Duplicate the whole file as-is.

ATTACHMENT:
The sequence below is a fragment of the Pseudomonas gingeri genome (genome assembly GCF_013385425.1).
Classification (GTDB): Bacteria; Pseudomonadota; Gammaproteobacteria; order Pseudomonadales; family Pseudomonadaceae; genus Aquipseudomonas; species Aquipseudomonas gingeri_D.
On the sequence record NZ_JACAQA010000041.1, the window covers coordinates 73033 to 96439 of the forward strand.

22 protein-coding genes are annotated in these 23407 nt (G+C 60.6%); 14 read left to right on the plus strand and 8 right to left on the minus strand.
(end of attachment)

The sequence below is a fragment of the Pseudomonas gingeri genome (genome assembly GCF_013385425.1).
Classification (GTDB): Bacteria; Pseudomonadota; Gammaproteobacteria; order Pseudomonadales; family Pseudomonadaceae; genus Aquipseudomonas; species Aquipseudomonas gingeri_D.
On the sequence record NZ_JACAQA010000041.1, the window covers coordinates 73033 to 96439 of the forward strand.

22 protein-coding genes are annotated in these 23407 nt (G+C 60.6%); 14 read left to right on the plus strand and 8 right to left on the minus strand.